The women and men’s number one seed breezed through their matches. Surrendering only four games in three matches, Dinara Safina faces Frenchwoman Aravane Rezai in the round of 16. Despite a partisan crowd, Safina should have no problems. After a slow start in her opening match, defending champion Ana Ivanovic, also in Safina’s section of the draw, has gotten better with each round. Reigning Sony Ericsson Open champion, Victoria Azarenka is up next for Ivanovic. Undoubtedly, this will be Ana’s biggest challenge to date. Rafael Nadal continues to make mince meat of his opponents. Lleyton Hewitt, a former world number one, won only five games in their third round meeting. Nadal takes on Swede Robin Soderling in the round of 16. Although Soderling beat clay court expert David Ferrer in the prior round, it’s hard to contemplate his having any success against Nadal. Another Spaniard making waves in France is Fernando Verdasco. Verdasco has prevailed in three in all his matches and will play Russian Nikolay Davydenko. The victor of that match will have the unenviable task of trying to go through Nadal to get to the semifinals.

Roger Federer and Serena Williams, the number two seed, have had a tougher time, yet advanced to week two. Federer’s next obstacle will be German Tommy Haas and Serena’s Canadian Alesksandra Wozniak. Andy Roddick, the only American male standing, has made it past the third round for the first time. Roddick has dismissed his rivals in impressive fashion. However, Frenchman Gael Monfils, a semifinalist last year, will be Roddick’s upcoming puzzle. Should Roddick jump through that hurdle, he could meet Federer in the quarterfinals. Brit Andy Murray is another one who hasn’t sailed through. Although Croatian Marin Cilic may be a test for the Brit, with Gilles Simon out, Murray’s place in the semifinals is almost a certainty where he is likely to battle Nadal.

Saturday saw the departure of the number four seeds as Novak Djokovic fell to German Philip Kohlschreiber while Australian Samantha Stosur stopped Elena Dementieva. Along with Kohlschreiber, Frenchman Jo-Wilfried Tsonga and Argentine Juan Martin Del Potro make their debut into the round of 16. The latter two will play each other for a quarterfinal spot. With Djokovic out, for these three men as well as Spaniard Tommy Roberdo, it’s a great opportunity to reach the semifinal where Roddick or Federer may be waiting.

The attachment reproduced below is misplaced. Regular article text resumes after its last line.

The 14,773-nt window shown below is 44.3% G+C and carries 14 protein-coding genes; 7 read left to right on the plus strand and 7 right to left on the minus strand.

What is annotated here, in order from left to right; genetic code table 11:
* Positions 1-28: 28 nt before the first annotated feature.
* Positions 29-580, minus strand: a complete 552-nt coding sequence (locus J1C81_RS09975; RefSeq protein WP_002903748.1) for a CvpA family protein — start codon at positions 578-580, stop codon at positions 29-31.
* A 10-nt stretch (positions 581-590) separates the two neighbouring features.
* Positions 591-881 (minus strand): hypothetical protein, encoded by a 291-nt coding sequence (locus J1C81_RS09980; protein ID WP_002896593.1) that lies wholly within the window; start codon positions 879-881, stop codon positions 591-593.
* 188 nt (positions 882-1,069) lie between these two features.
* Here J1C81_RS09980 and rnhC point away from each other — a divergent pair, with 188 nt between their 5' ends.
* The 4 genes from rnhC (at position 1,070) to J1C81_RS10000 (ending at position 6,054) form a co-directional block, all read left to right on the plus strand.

Jelena Jankovic and Svetlana Kuznetsova have quietly taken care of business. Kuznetsova’s next match will be tougher as she squares off against crafty Polish youngster Agnieszka Radwanska. Jankovic should have an easy pass with Romanian Sorana Cristea. Jankovic is in the golden position of avoiding a top ten seed until the semifinal where she could collide with either Serena or Svetlana. Another lucky one is former world number one now ranked 102, Maria Sharapova. Despite fumbling through, Sharapova is in the round of 16 where she will take on Na Li. Hungarian Agnes Szavay foiled Sharapova’s possible quarterfinal encounter with Venus Williams. Szavay thrashed Venus in the third round. In only her second tournament back from shoulder surgery, Sharapova has a real chance of getting to the semifinals.

Seeded fifth, Venus and Serena are alive in doubles and could impact with the number one seed Liezel Huber and Cara Black in the quarters. The top five women and men’s doubles teams are still in the mix. But, in mixed doubles, the number two seed, Cara Black and Leander Paes, was defeated in the second round.

Having set a new record for most consecutive wins at the French, can Nadal stay undefeated and seal the deal with a fifth consecutive trophy? Or will Federer finally obtain the only major that has eluded him? Will Murray, Jankovic or Safina join the elite club of major winners? Can Tsonga or Monfils make France’s dream a reality by celebrating their first major in their home country? Will Serena claim her second French title? The reply to these burning questions will come shortly.